“I mean … ill.” A pause. “She had to raise me all by herself after my dad died … I was only five … and it must have been a strain. Oh, she didn’t have to go out to work or anything, Dad left us with a little something … anyway, a few years ago … Mother met a man. He talked her into building this motel … He could have talked her into anything … and when.  Well … It was just too much for her when he died, too … And the way he died … Oh, it’s nothing to talk about when you’re eating.” Pauses, smiles. “Anyway, it was too much of a loss for my mother… she had nothing left.”

Mary, critically.

“Except you.”

“A son is a poor substitute for a lover.”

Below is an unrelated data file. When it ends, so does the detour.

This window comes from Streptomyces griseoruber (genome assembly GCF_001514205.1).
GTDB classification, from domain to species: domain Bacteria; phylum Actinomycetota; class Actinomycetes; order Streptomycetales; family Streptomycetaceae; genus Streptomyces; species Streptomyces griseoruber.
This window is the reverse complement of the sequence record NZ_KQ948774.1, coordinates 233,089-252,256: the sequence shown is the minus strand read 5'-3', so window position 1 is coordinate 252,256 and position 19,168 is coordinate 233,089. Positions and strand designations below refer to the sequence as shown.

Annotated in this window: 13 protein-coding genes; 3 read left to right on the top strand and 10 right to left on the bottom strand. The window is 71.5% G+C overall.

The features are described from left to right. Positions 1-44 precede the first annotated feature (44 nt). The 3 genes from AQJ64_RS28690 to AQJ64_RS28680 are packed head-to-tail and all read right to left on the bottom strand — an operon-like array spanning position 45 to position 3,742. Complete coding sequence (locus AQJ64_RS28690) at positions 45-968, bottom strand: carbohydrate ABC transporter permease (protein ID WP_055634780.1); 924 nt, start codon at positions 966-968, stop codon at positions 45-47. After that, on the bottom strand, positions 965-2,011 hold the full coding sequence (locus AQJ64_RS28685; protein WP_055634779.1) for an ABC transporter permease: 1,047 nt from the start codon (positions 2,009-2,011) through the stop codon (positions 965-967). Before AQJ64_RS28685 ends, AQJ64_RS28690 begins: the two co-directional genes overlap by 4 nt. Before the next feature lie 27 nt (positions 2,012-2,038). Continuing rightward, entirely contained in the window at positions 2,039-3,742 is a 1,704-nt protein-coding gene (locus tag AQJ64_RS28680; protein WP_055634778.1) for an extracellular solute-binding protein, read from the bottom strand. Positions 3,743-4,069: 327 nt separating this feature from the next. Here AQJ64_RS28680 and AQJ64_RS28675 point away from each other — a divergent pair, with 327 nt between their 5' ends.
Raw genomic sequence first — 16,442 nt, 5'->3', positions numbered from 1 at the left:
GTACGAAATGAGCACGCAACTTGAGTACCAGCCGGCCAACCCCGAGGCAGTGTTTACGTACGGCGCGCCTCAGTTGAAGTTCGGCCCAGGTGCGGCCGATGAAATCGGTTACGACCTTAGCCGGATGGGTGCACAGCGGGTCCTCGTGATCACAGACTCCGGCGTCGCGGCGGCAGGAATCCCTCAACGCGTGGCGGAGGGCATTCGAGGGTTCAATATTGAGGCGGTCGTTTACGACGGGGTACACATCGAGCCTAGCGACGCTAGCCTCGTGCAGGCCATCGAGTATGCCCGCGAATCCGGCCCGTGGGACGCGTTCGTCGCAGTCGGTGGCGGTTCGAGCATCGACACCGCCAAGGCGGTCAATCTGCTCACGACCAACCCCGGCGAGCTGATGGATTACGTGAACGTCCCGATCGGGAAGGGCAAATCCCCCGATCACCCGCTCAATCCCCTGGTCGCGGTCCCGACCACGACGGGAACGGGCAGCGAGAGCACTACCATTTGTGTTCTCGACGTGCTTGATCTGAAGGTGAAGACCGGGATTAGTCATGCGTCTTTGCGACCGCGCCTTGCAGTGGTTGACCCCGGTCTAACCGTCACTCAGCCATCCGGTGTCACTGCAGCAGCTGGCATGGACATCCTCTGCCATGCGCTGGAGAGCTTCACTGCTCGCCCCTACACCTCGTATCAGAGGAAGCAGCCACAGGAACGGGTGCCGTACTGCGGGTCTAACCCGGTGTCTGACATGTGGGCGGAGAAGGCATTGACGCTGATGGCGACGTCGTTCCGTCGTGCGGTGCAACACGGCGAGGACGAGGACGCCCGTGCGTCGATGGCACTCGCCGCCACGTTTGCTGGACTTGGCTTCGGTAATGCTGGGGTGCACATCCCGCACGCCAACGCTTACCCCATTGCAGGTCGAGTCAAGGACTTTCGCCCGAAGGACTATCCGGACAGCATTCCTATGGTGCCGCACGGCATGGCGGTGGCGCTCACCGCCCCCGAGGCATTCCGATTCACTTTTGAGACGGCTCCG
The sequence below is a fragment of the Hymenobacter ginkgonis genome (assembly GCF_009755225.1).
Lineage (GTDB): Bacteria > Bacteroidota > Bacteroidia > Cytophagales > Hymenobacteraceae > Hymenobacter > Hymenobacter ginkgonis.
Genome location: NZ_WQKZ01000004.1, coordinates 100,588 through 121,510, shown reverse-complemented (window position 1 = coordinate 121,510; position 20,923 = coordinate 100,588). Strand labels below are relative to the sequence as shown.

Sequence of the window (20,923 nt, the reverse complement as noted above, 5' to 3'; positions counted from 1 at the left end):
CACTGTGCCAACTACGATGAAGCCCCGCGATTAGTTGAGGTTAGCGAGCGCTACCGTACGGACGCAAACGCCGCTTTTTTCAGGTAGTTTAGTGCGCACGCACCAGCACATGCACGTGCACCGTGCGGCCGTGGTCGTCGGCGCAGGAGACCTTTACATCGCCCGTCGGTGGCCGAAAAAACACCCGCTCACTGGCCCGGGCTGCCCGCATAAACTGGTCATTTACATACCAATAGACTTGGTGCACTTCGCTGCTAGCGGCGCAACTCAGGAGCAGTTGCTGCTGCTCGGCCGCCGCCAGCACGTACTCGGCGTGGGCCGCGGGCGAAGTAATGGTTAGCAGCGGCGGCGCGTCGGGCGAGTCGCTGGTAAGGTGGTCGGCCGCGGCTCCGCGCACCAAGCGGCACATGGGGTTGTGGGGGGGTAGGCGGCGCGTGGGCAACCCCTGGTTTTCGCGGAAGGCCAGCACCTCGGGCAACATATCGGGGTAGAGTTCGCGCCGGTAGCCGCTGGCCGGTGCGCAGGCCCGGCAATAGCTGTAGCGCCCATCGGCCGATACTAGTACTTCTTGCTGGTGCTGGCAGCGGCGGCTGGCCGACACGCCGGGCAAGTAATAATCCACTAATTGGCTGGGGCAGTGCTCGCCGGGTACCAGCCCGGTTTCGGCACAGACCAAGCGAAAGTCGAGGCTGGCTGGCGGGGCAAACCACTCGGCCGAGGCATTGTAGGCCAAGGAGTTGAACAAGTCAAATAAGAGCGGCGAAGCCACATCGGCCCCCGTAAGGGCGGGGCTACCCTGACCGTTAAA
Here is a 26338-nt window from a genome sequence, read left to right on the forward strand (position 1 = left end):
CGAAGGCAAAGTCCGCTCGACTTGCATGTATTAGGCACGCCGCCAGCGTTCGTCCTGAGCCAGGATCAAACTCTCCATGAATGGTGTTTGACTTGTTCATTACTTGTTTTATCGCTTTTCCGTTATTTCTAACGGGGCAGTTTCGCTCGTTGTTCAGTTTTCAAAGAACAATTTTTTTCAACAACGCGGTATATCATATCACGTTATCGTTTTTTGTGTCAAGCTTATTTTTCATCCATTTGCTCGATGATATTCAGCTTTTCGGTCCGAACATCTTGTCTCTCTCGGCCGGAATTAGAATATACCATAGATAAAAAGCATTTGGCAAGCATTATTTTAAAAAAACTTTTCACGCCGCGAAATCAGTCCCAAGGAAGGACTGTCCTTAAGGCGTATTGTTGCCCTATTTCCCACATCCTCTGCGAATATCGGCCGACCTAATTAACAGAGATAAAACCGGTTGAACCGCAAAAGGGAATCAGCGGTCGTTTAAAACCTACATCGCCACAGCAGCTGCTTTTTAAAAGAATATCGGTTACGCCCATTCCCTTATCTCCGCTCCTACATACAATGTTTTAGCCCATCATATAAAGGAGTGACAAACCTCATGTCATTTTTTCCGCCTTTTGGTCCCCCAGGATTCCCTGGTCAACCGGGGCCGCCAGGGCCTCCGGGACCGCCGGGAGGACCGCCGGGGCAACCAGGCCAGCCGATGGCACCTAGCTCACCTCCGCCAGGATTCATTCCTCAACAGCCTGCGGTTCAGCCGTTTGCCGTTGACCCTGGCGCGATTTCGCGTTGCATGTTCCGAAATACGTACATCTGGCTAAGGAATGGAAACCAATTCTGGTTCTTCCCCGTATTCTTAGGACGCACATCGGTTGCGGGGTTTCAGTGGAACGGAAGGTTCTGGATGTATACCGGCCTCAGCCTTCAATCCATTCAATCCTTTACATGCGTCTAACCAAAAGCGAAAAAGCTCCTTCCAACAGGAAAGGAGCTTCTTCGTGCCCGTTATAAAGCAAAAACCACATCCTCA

He turns away as if in distaste of the word.

“Why don’t you go away?”

“To a private island, like you?”

“No, not like me.”

“It’s too late for me. And besides … who’d look after her? She’d be alone up there, the fire would go out … damp and cold, like a grave. When you love someone, you don’t do that to them, even if you hate them. Oh, I don’t hate her.  I hate … what she’s become. I hate … the illness.”

Mary, slowly, carefully.

“Wouldn’t it be better if you put her in … someplace …”

She hesitates. Norman turns, slowly, looking at her with a striking coldness.

“An Institution? A madhouse?  People always call a madhouse ‘someplace’.” Mimicking, coldly. “Put her in Someplace!

“I’m sorry … I didn’t mean it to sound uncaring …”

The coldness turning to tight fury.